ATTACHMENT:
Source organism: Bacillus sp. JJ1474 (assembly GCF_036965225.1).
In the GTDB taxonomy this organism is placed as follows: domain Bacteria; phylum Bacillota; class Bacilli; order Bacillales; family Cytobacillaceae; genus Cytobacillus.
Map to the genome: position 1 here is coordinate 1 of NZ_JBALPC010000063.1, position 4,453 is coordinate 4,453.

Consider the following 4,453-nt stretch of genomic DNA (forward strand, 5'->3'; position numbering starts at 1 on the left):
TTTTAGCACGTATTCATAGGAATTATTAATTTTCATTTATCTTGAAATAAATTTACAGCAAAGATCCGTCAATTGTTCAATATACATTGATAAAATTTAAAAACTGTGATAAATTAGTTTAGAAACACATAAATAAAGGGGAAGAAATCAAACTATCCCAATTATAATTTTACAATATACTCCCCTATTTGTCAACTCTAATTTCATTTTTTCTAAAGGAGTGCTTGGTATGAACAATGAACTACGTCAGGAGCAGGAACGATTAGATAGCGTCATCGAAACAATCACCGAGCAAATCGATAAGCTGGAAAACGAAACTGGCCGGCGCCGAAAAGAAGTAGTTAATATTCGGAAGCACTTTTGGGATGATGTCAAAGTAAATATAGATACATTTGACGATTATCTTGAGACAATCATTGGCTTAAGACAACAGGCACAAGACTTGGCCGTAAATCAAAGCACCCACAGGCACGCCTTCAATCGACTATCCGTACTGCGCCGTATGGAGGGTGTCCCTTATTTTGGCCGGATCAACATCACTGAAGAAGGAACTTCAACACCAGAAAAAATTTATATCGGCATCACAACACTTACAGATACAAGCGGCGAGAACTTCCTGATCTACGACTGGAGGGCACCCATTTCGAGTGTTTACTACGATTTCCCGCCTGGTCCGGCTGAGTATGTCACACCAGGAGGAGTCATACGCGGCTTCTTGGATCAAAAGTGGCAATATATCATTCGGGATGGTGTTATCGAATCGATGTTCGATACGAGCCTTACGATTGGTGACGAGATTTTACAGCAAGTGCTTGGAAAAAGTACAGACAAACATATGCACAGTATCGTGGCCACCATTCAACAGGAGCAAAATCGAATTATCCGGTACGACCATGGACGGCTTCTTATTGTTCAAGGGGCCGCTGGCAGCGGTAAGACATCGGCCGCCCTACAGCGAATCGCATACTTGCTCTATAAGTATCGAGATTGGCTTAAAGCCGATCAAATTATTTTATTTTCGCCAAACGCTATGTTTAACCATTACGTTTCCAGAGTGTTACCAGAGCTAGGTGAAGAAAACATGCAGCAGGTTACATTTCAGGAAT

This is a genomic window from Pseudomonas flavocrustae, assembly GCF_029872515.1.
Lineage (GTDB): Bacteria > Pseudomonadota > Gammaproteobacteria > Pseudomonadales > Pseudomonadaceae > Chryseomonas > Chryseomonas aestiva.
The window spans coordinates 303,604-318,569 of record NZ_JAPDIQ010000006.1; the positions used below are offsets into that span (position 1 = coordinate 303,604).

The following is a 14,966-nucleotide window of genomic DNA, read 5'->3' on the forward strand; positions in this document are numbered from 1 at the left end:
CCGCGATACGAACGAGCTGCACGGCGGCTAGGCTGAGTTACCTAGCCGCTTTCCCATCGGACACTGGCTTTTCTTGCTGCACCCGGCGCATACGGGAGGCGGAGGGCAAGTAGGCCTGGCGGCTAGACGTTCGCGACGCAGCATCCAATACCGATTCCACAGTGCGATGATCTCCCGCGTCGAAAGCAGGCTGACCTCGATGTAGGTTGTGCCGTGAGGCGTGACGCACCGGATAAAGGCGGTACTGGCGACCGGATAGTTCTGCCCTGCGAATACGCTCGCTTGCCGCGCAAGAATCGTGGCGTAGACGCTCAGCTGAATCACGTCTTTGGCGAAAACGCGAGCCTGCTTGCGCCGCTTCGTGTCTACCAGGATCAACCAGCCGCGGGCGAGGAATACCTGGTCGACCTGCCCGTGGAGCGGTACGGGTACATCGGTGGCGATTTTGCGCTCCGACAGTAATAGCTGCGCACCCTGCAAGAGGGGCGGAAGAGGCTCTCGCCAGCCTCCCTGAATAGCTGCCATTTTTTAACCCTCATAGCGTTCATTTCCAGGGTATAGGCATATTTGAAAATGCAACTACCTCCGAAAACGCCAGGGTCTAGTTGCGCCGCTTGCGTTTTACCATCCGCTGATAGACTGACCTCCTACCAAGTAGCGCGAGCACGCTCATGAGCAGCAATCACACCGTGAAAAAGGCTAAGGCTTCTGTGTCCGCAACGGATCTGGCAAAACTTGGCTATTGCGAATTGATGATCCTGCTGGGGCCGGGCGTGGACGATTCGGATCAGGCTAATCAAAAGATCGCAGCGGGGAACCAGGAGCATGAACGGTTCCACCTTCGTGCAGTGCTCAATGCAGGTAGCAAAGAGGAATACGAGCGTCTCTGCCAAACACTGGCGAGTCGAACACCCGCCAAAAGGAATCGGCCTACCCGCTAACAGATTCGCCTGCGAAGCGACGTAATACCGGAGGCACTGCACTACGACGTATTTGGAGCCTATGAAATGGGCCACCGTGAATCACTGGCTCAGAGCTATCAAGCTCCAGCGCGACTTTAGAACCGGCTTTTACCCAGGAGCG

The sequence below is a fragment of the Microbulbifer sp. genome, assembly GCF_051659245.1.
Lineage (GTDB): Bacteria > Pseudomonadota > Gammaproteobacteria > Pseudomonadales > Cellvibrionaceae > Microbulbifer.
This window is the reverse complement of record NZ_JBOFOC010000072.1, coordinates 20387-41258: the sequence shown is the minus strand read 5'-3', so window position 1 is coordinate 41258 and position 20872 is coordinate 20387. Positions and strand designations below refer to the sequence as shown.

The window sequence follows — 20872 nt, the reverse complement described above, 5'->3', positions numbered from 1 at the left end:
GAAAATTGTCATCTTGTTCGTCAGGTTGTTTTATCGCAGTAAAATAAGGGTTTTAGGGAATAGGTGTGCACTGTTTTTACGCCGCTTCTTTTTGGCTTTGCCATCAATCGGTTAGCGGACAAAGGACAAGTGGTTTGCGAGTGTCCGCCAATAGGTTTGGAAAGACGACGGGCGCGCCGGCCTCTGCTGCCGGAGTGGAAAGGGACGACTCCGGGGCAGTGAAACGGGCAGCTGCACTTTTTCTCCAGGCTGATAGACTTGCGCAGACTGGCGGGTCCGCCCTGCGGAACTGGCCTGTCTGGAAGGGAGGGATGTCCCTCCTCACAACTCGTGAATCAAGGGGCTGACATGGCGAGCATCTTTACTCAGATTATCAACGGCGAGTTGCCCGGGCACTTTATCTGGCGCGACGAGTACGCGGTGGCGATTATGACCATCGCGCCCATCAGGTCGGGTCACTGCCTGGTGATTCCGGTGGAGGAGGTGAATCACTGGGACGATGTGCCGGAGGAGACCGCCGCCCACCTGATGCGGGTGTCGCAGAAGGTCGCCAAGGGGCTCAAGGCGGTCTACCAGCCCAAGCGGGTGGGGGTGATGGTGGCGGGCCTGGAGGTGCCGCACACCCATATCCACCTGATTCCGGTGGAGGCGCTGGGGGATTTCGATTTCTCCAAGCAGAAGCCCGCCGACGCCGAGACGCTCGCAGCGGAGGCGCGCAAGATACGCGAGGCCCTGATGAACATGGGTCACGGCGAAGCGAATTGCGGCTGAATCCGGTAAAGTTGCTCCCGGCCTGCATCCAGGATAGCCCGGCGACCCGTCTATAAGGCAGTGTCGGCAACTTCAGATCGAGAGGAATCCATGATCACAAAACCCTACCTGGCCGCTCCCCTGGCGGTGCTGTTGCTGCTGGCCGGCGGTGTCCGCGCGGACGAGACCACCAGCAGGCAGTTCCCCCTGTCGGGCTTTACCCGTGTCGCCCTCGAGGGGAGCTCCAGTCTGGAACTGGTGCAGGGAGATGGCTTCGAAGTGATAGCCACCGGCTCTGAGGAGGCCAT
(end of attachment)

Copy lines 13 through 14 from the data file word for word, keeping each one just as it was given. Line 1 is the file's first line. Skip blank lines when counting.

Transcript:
This window is the reverse complement of record NZ_JBOFOC010000072.1, coordinates 20387-41258: the sequence shown is the minus strand read 5'-3', so window position 1 is coordinate 41258 and position 20872 is coordinate 20387. Positions and strand designations below refer to the sequence as shown.

The window sequence follows — 20872 nt, the reverse complement described above, 5'->3', positions numbered from 1 at the left end: